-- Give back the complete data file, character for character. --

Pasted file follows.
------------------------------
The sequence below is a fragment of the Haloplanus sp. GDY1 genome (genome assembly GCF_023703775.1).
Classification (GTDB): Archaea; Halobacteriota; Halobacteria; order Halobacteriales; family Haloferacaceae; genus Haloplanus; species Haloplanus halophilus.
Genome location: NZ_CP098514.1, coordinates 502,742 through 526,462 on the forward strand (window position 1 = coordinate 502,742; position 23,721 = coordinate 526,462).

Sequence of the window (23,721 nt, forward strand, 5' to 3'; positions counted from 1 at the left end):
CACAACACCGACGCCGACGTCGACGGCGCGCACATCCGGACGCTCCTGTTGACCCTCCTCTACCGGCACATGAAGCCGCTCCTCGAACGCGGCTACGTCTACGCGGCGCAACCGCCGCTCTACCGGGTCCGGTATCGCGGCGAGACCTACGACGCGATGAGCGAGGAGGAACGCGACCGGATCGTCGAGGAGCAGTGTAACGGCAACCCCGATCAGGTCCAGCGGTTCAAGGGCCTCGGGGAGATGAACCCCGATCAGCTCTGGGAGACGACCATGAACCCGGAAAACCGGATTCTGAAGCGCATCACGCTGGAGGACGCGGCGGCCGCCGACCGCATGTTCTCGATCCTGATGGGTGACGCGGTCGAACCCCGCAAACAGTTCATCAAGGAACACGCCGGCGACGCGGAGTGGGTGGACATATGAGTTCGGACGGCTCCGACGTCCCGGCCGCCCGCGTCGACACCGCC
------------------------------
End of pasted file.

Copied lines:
The sequence below is a fragment of the Haloplanus sp. GDY1 genome (genome assembly GCF_023703775.1).
Classification (GTDB): Archaea; Halobacteriota; Halobacteria; order Halobacteriales; family Haloferacaceae; genus Haloplanus; species Haloplanus halophilus.
Genome location: NZ_CP098514.1, coordinates 502,742 through 526,462 on the forward strand (window position 1 = coordinate 502,742; position 23,721 = coordinate 526,462).

Sequence of the window (23,721 nt, forward strand, 5' to 3'; positions counted from 1 at the left end):
CACAACACCGACGCCGACGTCGACGGCGCGCACATCCGGACGCTCCTGTTGACCCTCCTCTACCGGCACATGAAGCCGCTCCTCGAACGCGGCTACGTCTACGCGGCGCAACCGCCGCTCTACCGGGTCCGGTATCGCGGCGAGACCTACGACGCGATGAGCGAGGAGGAACGCGACCGGATCGTCGAGGAGCAGTGTAACGGCAACCCCGATCAGGTCCAGCGGTTCAAGGGCCTCGGGGAGATGAACCCCGATCAGCTCTGGGAGACGACCATGAACCCGGAAAACCGGATTCTGAAGCGCATCACGCTGGAGGACGCGGCGGCCGCCGACCGCATGTTCTCGATCCTGATGGGTGACGCGGTCGAACCCCGCAAACAGTTCATCAAGGAACACGCCGGCGACGCGGAGTGGGTGGACATATGAGTTCGGACGGCTCCGACGTCCCGGCCGCCCGCGTCGACACCGCC